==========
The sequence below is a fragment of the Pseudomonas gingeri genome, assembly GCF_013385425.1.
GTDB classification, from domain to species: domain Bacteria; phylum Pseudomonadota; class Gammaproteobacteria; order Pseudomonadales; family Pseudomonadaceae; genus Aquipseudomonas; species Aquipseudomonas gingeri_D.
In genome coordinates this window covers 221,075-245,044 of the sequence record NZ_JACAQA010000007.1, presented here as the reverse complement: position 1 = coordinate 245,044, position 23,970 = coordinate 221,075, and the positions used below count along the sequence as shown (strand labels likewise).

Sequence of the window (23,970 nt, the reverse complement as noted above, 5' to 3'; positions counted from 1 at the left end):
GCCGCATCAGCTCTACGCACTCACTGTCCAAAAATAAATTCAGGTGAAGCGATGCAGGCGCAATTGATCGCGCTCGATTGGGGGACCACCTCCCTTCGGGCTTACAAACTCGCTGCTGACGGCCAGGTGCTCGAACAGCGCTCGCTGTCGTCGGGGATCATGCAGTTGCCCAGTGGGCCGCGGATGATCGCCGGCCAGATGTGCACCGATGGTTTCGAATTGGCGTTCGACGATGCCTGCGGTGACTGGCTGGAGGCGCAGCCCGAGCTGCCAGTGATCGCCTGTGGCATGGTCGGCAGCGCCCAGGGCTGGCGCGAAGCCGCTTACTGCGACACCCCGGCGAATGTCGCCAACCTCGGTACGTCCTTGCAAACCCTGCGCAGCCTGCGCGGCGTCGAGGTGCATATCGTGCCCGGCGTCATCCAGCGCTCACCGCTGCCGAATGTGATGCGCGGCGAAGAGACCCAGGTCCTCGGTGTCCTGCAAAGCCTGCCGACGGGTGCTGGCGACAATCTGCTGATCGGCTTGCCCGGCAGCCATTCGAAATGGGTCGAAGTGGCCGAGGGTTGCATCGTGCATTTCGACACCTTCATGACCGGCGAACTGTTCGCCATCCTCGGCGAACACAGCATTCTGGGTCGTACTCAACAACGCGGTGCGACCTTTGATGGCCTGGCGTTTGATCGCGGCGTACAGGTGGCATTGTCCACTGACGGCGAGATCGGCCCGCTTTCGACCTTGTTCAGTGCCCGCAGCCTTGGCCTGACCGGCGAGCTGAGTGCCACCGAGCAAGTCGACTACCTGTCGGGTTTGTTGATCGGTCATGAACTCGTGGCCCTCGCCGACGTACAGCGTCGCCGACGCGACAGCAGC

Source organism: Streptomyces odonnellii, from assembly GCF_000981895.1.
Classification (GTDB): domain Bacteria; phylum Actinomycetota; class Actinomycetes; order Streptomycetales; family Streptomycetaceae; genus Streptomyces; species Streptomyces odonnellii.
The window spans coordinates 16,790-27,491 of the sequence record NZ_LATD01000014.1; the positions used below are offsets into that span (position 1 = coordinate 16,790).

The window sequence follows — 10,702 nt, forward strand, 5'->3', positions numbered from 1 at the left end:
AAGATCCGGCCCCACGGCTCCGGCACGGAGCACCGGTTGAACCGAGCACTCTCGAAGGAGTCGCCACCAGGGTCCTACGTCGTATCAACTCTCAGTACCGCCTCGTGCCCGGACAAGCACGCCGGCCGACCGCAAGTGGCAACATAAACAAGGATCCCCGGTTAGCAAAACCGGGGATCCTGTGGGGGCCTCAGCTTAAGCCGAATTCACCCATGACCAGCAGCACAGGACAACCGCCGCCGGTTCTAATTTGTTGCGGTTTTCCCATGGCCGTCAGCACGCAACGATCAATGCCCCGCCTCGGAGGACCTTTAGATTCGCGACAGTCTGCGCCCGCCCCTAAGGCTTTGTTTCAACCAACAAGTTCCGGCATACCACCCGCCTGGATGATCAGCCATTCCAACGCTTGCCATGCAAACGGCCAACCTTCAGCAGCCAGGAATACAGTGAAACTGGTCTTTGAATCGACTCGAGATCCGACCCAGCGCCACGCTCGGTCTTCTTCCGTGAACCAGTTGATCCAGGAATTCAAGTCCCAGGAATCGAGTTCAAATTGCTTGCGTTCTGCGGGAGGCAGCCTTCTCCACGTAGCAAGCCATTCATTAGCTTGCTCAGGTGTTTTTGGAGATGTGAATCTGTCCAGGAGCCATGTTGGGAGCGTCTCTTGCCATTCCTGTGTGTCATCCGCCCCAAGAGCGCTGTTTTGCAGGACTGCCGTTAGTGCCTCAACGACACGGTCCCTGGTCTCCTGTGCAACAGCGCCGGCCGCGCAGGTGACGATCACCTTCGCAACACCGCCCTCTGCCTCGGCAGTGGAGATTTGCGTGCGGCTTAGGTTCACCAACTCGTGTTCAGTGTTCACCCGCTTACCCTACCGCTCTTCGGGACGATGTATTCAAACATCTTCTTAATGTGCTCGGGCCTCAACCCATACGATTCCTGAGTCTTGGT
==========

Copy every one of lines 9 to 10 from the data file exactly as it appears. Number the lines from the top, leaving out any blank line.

The window sequence follows — 10,702 nt, forward strand, 5'->3', positions numbered from 1 at the left end:
AAGATCCGGCCCCACGGCTCCGGCACGGAGCACCGGTTGAACCGAGCACTCTCGAAGGAGTCGCCACCAGGGTCCTACGTCGTATCAACTCTCAGTACCGCCTCGTGCCCGGACAAGCACGCCGGCCGACCGCAAGTGGCAACATAAACAAGGATCCCCGGTTAGCAAAACCGGGGATCCTGTGGGGGCCTCAGCTTAAGCCGAATTCACCCATGACCAGCAGCACAGGACAACCGCCGCCGGTTCTAATTTGTTGCGGTTTTCCCATGGCCGTCAGCACGCAACGATCAATGCCCCGCCTCGGAGGACCTTTAGATTCGCGACAGTCTGCGCCCGCCCCTAAGGCTTTGTTTCAACCAACAAGTTCCGGCATACCACCCGCCTGGATGATCAGCCATTCCAACGCTTGCCATGCAAACGGCCAACCTTCAGCAGCCAGGAATACAGTGAAACTGGTCTTTGAATCGACTCGAGATCCGACCCAGCGCCACGCTCGGTCTTCTTCCGTGAACCAGTTGATCCAGGAATTCAAGTCCCAGGAATCGAGTTCAAATTGCTTGCGTTCTGCGGGAGGCAGCCTTCTCCACGTAGCAAGCCATTCATTAGCTTGCTCAGGTGTTTTTGGAGATGTGAATCTGTCCAGGAGCCATGTTGGGAGCGTCTCTTGCCATTCCTGTGTGTCATCCGCCCCAAGAGCGCTGTTTTGCAGGACTGCCGTTAGTGCCTCAACGACACGGTCCCTGGTCTCCTGTGCAACAGCGCCGGCCGCGCAGGTGACGATCACCTTCGCAACACCGCCCTCTGCCTCGGCAGTGGAGATTTGCGTGCGGCTTAGGTTCACCAACTCGTGTTCAGTGTTCACCCGCTTACCCTACCGCTCTTCGGGACGATGTATTCAAACATCTTCTTAATGTGCTCGGGCCTCAACCCATACGATTCCTGAGTCTTGGT